Written By: Dr. Adam McLeod, ND, BSc (Hons)
Loco-regional hyperthermia is an advanced adjunctive cancer therapy which involves heating the tumour immediately after chemotherapy or radiation. Hyperthermia is characterized as the fourth pillar in treating cancer, including surgery, chemotherapy and radiation. This therapy is commonly used in hospitals and clinics across Europe and Asia but it is oddly not used regularly in North America. There are only a few advanced devices which actually have the capacity to significantly heat a tumour located deep within the body1,2. Recently there has been exciting research on a device called Celsius TCS and its use in colorectal cancer.
A recent clinical study in Greece investigated hyperthermia in patients with metastatic colorectal cancer when used in combination with chemotherapy1. In this clinical trial 32 patients diagnosed with colorectal cancer were divided into a control group who just received chemotherapy and the treatment group who received hyperthermia immediately following their chemotherapy infusion. When compared to the control group, the hyperthermia group showed a shrinkage of metastatic spots derived from colon cancer. This is in contrast to the control group which on average showed an increase of size during this time interval. The conclusion of the study was “the beneficial effects of hyperthermia are undeniable. The consolidation of the application of hyperthermia cancer treatment, is now a matter of time.”
I have personally observed the positive benefits of loco-regional hyperthermia many times in my practice with colorectal cancer. In some of these cases the cancer was progressing everywhere except for the specific masses that were being targeted by the hyperthermia. Upon shifting the treatment focus to a different metastasis, these new masses then started to also respond to the therapy as well. The heat that is applied to the tumour adds additional stress to the tumour cells when they are being treated with chemotherapy or radiation.
There are several naturopathic therapies which can be used to potentially help enhance the effectiveness of hyperthermia. Quercetin is a bioflavonoid that is safe to use in conjunction with some chemotherapies. This commonly used remedy is not safe with all chemotherapies and you must have professional guidance before using it. Quercetin has been shown to be a potent inhibitor of heat shock proteins. In other words, it inhibits the proteins that cancer cells use to resist the effects of the heat and thus makes colon cancer cells more vulnerable to hyperthermia3. There is also research to suggest that the diabetes medication metformin may be helpful to enhance the effects of hyperthermia by killing cancer stem cells4. These are just a few of many natural therapies which as starting to show promise as useful adjuncts to hyperthermia.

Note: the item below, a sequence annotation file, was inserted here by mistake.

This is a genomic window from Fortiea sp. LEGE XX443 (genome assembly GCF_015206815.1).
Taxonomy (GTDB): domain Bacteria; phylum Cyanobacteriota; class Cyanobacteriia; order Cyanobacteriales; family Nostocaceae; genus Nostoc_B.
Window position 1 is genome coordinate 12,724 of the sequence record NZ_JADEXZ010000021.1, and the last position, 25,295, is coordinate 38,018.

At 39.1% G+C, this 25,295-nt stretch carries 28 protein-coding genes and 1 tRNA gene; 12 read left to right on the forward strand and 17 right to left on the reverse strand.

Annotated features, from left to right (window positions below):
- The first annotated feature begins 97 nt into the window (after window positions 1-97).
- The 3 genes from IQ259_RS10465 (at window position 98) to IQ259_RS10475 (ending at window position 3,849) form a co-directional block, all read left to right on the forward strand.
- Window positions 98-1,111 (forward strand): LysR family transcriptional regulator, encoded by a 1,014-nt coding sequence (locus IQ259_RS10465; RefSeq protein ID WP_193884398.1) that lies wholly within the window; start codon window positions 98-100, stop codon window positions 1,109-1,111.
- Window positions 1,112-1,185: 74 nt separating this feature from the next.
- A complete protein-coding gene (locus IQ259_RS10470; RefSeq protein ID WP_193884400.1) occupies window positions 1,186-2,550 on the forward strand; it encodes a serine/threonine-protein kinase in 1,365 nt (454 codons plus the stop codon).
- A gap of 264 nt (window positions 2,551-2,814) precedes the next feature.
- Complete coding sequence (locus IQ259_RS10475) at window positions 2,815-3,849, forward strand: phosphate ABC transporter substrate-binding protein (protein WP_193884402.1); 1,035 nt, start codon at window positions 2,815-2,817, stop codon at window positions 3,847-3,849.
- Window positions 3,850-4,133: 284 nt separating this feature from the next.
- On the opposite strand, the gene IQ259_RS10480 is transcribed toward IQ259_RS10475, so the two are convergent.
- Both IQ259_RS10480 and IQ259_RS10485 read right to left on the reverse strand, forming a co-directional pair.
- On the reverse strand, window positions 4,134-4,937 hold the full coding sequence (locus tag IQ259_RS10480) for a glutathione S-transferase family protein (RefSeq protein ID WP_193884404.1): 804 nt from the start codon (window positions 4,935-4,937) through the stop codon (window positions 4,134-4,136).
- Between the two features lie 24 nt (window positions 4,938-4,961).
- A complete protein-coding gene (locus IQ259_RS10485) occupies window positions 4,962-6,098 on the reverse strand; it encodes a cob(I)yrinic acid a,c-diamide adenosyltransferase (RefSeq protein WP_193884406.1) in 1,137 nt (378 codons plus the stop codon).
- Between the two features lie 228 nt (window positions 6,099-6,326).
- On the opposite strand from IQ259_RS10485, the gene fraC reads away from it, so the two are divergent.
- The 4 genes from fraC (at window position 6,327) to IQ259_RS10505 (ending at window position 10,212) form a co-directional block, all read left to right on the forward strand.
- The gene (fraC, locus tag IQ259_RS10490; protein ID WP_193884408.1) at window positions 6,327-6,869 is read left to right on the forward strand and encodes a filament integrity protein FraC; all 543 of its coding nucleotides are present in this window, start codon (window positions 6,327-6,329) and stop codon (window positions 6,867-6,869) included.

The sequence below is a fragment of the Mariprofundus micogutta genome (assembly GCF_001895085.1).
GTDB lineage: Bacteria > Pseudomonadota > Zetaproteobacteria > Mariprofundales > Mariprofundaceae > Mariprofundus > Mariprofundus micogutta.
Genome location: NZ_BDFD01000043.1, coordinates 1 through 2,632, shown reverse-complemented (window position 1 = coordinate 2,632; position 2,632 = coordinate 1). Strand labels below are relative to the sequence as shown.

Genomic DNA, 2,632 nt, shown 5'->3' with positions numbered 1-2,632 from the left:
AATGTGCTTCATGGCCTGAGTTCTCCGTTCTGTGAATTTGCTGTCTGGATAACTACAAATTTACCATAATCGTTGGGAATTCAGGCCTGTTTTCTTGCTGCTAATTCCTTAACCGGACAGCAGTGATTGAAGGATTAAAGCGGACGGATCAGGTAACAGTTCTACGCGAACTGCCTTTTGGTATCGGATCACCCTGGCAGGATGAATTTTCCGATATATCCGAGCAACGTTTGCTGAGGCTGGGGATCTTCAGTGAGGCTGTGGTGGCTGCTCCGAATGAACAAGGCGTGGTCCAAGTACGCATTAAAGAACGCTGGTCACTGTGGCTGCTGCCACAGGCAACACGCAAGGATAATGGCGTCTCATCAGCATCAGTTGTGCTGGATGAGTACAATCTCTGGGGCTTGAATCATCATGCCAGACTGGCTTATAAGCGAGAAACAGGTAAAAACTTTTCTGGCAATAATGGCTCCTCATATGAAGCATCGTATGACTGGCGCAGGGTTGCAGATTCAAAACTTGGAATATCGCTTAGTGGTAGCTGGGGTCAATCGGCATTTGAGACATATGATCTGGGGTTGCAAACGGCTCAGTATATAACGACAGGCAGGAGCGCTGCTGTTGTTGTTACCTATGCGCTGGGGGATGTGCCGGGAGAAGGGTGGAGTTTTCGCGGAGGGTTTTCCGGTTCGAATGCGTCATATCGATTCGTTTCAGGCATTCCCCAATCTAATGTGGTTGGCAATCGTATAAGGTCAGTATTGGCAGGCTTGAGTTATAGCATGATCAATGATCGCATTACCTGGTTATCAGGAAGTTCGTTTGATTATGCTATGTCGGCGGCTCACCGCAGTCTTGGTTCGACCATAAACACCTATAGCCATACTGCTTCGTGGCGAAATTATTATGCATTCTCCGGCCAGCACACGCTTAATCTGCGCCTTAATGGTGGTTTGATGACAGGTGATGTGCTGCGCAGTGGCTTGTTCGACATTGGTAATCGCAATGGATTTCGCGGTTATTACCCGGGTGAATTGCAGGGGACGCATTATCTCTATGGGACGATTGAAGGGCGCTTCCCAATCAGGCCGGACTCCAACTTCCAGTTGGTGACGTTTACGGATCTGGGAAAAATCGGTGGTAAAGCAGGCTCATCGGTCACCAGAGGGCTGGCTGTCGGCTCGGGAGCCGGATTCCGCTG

It is important to point out that hyperthermia is very different from an infrared sauna or the application of a heat pack. A loco-regional hyperthermia device is an advanced medical device that significantly heats the tissues surrounding a tumour2. You will not heat any tumour effectively without these advanced devices, especially if it is a deeper tumour. These are state of the art devices where the patient must be medically monitored during the procedure.
When looking at the evidence there is a clear and consistent trend. Localized hyperthermia has significant potential as an adjunctive cancer therapy. The application of heat using these advanced medical devices increases the effectiveness or chemotherapy and radiation. Hyperthermia reduces the risk of the cancer developing resistance to chemotherapy or radiation5,6,7. At the end of the day the goal is to use every tool at our disposal to increase the effectiveness of conventional therapies and destroy the cancerous cells. Hyperthermia is a potent adjunctive therapy that can help to accomplish that goal.
1) Mandraveli, E., et al. “The action of hyperthermia in metastatic colorectal cancer in combination with chemotherapy.” Progress in Health Sciences 5.1 (2015): 69.
2) Noh, Jae Myoung, et al. “In vivo verification of regional hyperthermia in the liver.” Radiation oncology journal 32.4 (2014): 256-261.
3) Koishi, Mototsugu, et al. “Quercetin, an inhibitor of heat shock protein synthesis, inhibits the acquisition of thermotolerance in a human colon carcinoma cell line.” Japanese journal of cancer research 83.11 (1992): 1216-1222.
4) Lee, Hyemi, et al. “Response of breast cancer cells and cancer stem cells to metformin and hyperthermia alone or combined.” PLoS One 9.2 (2014): e87979.
5) Group, International Collaborative Hyperthermia, et al. “Radiotherapy with or without hyperthermia in the treatment of superficial localized breast cancer: Results from five randomized controlled trials.” International Journal of Radiation Oncology* Biology* Physics 35.4 (1996): 731-744.
6) Uckun, Fatih M., et al. “Radiation and heat sensitivity of human T-lineage acute lymphoblastic leukemia (ALL) and acute myeloblastic leukemia (AML) clones displaying multiple drug resistance (MDR).” International Journal of Radiation Oncology* Biology* Physics 23.1 (1992): 115-125.
7) Souslova, Tatiana, and Diana A. Averill-Bates. “Multidrug-resistant hela cells overexpressing MRP1 exhibit sensitivity to cell killing by hyperthermia: interactions with etoposide.” International Journal of Radiation Oncology* Biology* Physics 60.5 (2004): 1538-1551.